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Insulin dependant diabetes when riding

Discussion in 'General Motorcycling Discussion' started by Steve Vtec, Aug 26, 2015.

  1. Anyone else dealing with this ballache? It's been a bit over 13 years now since I was diagnosed with this often misunderstood medical condition and although it's so much easier for me to manage now that I'm a little bit older and a little bit wiser than I was at the time, there's nothing I can think of that's quite similar to the annoyance of having to pull over once an hour to monitor my blood glucose level and to eat or not eat and inject or not inject, to work out how much insulin I had with my breakfast and how much and what kind of food I ate and how much exercise I've been doing and what my mood is like and if I'm stressed at all and a multitude of other factors, and how all of this can and will affect my blood glucose and hence affect the next hour of my ride, it just shiits me to tears sometimes and I was wondering if anyone else here ever goes on a similar rant

    At least I can still ride, I guess there's plenty of worse things that could happen. I'm just a bit annoyed about it today...

  2. Here in Vic you have to get your HbA1C checked every 2 years to keep your licence. If it is over 8 you have your licence suspended - as my son found out much to his annoyance!! Good to hear you keep on top of testing and carb counting. If you can afford it, an insulin pump is the way to go.
    • Agree Agree x 1
  3. Yeah I figured a medical condition which directly affects every single ride I take was off topic in this forum, but whatever. I'm new, I'll post where I'm told to :p
  4. #4 Mcsenna, Aug 27, 2015
    Last edited: Aug 27, 2015
    You did nothing wrong mate, could have been left where it was truth be told but it's something worth a discussion in the pub.
    I guess a lot of us are having to manage ailments of various sorts that affect how and when we ride. Backs, necks and just pure old age can be pains in the arse. And yes an occasional rant is good for the soul :).

    Edit: In fact seeing the post relates to how your condition affects your riding, lets put it back into the General Motorcycling forum.
    • Like Like x 1
    • Agree Agree x 1
  5. Been doing this for 16 years, and yes some days can be a real pain in the arse. Not all people understand how much it can effect you.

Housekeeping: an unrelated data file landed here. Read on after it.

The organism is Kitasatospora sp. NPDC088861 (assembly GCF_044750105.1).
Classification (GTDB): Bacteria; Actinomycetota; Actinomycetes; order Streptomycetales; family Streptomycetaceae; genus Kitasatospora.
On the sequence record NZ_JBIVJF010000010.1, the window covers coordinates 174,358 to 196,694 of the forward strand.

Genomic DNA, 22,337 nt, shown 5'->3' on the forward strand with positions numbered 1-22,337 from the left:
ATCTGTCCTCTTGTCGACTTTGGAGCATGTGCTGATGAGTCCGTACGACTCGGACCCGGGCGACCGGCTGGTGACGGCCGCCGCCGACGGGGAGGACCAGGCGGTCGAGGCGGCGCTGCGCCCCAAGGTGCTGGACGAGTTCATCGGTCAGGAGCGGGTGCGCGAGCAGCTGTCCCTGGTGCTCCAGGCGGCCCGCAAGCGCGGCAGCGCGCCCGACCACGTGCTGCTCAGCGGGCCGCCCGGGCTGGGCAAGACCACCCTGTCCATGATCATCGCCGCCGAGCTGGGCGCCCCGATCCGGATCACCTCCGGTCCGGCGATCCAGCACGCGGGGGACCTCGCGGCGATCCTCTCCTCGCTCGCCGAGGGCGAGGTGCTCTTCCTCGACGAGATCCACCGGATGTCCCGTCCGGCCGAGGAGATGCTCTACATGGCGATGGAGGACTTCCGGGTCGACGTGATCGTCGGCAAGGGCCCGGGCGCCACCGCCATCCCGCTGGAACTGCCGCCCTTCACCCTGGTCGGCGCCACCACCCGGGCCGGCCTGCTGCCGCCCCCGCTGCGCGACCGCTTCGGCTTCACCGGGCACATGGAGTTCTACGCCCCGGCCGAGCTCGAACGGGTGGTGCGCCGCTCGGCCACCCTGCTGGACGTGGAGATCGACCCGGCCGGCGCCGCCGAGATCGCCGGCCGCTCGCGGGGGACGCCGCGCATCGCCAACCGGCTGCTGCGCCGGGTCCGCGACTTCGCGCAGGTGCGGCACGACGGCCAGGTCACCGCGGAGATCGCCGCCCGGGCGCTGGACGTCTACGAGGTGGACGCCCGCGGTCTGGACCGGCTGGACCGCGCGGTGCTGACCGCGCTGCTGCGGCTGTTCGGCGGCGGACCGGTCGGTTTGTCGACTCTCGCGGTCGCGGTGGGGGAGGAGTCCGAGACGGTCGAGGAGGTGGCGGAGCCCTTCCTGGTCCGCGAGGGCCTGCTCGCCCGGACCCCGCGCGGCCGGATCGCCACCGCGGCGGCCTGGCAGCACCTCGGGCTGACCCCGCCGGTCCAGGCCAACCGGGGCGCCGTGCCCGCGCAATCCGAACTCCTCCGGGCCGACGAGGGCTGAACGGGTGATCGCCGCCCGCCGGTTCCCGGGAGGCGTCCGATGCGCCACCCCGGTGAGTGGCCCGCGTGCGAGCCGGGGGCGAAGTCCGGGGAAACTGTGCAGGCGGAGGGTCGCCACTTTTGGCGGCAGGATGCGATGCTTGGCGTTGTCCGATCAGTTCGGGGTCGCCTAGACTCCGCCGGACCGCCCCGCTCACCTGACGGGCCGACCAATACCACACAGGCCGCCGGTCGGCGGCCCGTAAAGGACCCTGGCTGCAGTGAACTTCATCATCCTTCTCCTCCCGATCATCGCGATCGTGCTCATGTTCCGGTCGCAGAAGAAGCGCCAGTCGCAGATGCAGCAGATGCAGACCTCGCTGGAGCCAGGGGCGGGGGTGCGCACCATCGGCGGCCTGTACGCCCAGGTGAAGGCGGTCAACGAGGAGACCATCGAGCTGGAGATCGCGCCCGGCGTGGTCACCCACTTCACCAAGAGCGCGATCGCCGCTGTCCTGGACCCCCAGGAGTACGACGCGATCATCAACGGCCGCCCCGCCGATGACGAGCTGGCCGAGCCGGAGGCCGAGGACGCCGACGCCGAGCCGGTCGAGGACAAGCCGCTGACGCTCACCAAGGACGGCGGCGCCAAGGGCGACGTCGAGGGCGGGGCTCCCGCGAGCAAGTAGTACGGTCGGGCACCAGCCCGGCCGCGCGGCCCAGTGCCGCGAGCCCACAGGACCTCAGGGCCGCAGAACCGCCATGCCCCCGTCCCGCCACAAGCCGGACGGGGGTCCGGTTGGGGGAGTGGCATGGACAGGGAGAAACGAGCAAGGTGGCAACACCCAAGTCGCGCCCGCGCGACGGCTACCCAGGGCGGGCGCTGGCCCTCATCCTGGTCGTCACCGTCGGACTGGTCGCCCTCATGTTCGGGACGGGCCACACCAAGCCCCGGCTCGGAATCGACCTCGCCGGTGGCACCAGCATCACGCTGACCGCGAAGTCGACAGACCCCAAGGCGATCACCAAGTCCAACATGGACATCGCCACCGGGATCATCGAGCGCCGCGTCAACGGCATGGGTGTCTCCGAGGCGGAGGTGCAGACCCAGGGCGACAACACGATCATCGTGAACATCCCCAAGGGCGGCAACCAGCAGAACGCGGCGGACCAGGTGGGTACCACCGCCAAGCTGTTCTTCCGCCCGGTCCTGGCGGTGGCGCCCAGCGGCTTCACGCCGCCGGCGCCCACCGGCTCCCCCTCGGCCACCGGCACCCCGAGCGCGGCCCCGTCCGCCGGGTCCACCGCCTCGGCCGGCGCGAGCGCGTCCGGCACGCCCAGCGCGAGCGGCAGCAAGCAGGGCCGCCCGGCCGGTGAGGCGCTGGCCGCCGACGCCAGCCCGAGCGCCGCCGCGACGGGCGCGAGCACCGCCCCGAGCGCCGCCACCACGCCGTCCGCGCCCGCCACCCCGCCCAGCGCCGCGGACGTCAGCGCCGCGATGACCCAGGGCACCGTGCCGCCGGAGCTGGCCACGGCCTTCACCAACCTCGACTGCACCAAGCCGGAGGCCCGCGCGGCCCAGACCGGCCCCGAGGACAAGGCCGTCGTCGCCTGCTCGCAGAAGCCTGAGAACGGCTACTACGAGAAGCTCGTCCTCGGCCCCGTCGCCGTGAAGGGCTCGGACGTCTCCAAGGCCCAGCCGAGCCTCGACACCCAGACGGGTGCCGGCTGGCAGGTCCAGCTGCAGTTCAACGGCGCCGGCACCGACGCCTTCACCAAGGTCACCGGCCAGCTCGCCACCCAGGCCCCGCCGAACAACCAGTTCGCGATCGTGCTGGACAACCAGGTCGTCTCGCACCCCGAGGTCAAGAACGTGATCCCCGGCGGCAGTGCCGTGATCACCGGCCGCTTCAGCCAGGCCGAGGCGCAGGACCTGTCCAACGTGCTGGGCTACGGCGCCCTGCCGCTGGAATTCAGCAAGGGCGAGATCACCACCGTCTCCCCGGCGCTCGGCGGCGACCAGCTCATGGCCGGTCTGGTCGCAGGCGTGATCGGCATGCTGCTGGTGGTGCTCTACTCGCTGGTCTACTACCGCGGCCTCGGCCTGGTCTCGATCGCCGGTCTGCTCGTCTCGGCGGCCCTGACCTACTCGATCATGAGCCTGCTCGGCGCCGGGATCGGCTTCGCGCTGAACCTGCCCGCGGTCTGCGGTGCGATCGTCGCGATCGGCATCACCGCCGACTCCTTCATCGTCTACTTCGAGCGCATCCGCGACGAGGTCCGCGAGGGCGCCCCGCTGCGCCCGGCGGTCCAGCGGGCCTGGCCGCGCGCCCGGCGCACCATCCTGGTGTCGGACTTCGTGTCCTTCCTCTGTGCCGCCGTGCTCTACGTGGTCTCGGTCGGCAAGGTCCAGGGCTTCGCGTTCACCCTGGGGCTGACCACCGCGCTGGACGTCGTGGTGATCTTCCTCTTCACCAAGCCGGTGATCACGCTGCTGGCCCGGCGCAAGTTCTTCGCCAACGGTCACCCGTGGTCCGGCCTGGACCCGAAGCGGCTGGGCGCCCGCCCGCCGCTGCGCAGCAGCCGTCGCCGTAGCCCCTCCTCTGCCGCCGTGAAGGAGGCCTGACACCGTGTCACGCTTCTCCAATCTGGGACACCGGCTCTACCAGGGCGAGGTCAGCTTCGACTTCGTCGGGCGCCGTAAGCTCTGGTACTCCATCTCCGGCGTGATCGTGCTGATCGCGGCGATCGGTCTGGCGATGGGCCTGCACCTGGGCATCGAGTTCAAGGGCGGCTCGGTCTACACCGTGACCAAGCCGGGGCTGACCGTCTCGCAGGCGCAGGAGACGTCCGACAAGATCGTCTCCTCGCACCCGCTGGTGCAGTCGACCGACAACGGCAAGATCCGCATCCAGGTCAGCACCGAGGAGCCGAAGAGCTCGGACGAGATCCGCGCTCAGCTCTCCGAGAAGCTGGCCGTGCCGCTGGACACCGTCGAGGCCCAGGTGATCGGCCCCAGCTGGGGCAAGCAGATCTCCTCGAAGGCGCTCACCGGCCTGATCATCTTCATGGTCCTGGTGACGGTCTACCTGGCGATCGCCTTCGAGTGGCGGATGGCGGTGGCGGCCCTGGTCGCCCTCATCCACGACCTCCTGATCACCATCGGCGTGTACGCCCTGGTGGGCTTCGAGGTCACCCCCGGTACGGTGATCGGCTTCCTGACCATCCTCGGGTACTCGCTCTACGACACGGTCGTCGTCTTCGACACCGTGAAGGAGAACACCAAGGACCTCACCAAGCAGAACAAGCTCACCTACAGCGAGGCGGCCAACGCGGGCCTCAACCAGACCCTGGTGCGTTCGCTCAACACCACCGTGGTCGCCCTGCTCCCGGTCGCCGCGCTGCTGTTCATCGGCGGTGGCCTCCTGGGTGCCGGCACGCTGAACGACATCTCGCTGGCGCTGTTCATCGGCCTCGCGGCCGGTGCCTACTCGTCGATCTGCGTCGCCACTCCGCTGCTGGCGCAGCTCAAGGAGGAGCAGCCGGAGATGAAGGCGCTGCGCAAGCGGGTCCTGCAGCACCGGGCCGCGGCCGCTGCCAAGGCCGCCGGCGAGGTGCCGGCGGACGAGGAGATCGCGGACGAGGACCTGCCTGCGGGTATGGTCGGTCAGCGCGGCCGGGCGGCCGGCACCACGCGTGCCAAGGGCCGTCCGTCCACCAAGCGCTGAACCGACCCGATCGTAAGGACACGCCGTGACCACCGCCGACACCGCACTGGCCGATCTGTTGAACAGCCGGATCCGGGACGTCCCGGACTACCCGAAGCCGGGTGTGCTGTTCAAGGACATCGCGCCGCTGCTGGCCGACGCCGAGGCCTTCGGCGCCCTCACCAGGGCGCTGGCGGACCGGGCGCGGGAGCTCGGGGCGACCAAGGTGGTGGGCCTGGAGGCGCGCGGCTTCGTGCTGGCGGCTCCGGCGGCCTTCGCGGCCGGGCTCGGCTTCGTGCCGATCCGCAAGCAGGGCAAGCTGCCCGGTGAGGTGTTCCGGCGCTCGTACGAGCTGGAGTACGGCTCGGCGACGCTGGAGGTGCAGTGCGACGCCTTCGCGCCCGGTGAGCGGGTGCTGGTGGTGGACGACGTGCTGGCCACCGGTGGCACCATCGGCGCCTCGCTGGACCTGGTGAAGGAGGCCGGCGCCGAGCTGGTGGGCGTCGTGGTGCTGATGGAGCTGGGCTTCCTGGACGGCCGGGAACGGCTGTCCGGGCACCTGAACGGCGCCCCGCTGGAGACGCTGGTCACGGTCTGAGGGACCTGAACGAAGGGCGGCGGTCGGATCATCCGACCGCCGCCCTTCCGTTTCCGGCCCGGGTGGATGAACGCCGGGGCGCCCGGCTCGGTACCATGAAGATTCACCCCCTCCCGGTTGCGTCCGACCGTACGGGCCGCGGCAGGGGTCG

My son also has type 1 diabetes and rides as well, we try and do Great Ocean rd at least once a year ( we live 5 Hours from each other) which makes it hard to arrange but it is well worth it.
    Just be happy when you have one of those magical days on the bike.
  6. I bet you've got the number of your proctologist on speed dial. ;)
  7. If you only knew how close you were to the truth.
  8. Wow - that is hard and fast! In SA I am required to provide a medical report every 12 months to Transport SA. Without the report being provided and the doctor certifying me , I cannot renew registration or drive.

    I have noticed that my insulin requirements tend to be fairly low while I am riding so planning of breakfast / insulin dose is important- health benefits of motorcycling!

    I would be interested to know whether how you pack pens, test kit for a day ride At the moment i just stuff everything in my jacket pocket but am thinking of getting a small tank bag that I could insulate. Any thoughts or experience would be appreciated.
  9. here in qld I have to do the medical cert every year , and doing the HBA1C every 3 months can be a pain, but ask about changing your insulin types maybe so you can be more accurate and worry free for your long rides , I have just gotten my re open at 51 years so its going to be an eye opener I'm sure , looking at a zzr250 next week to start on , cant wait
  10. Nice one. I wear a back pack pretty much everywhere, I got a sweet waterproof one that's actually waterproof, so I just throw everything in there. It can be a bit uncomfortable sometimes, I definitely think a tank bag or a tail bag would be better for riding. Are you looking to insulate the bag to keep the insulin cool? Because I am not sure that is as necessary as they make out. Obviously I'm not a doctor so don't take my word on that. But I've travelled for months at a time with the entire trip's worth of insulin in my back pack, totally refrigerated and uninsulated, and I was still have hypo's at the end of the trip.
  11. *totally unrefrigerated...
  12. Best check with diabetes educator. Prior to getting pump we were always led to believe ( rightly or wrongly?) that if the short acting degrades it could change its effectiveness profile and then its harder to get dosage/timing/carb counting right. So we always had Techno Ice packs in very freezer and a small insulated bag ready to toss things in on a very hot day.
    After going to pump there was no way to keep the insulin in it cool but there were no problems. So you can carry insulin on a hot day or near body temperature on a cold day!. I suspect it is a case of being aware of how long it takes for insulin to degrade and at what temperatures and make sure you use it all up within those temperature/timeframes.
  13. #13 BrianW, Nov 10, 2015
    Last edited: Nov 10, 2015
    Cheers Guys - thanks for the input:] I think that I will go for a Tank Bag and slip a frozen water in a hand towel - that should do the job on hot days!
  14. I hope you get to ride with understanding people who don't mind the stops.
  15. I use a little esky bag (insulated lunch bags at Woolies) with a couple of freezer pack inside. Stays cold all day.
  16. Perfect :)
  17. great thread, I had never considered this.

    eye opener.
  18. Good info. One of my mates is dealing with this and we sometimes forget his needs.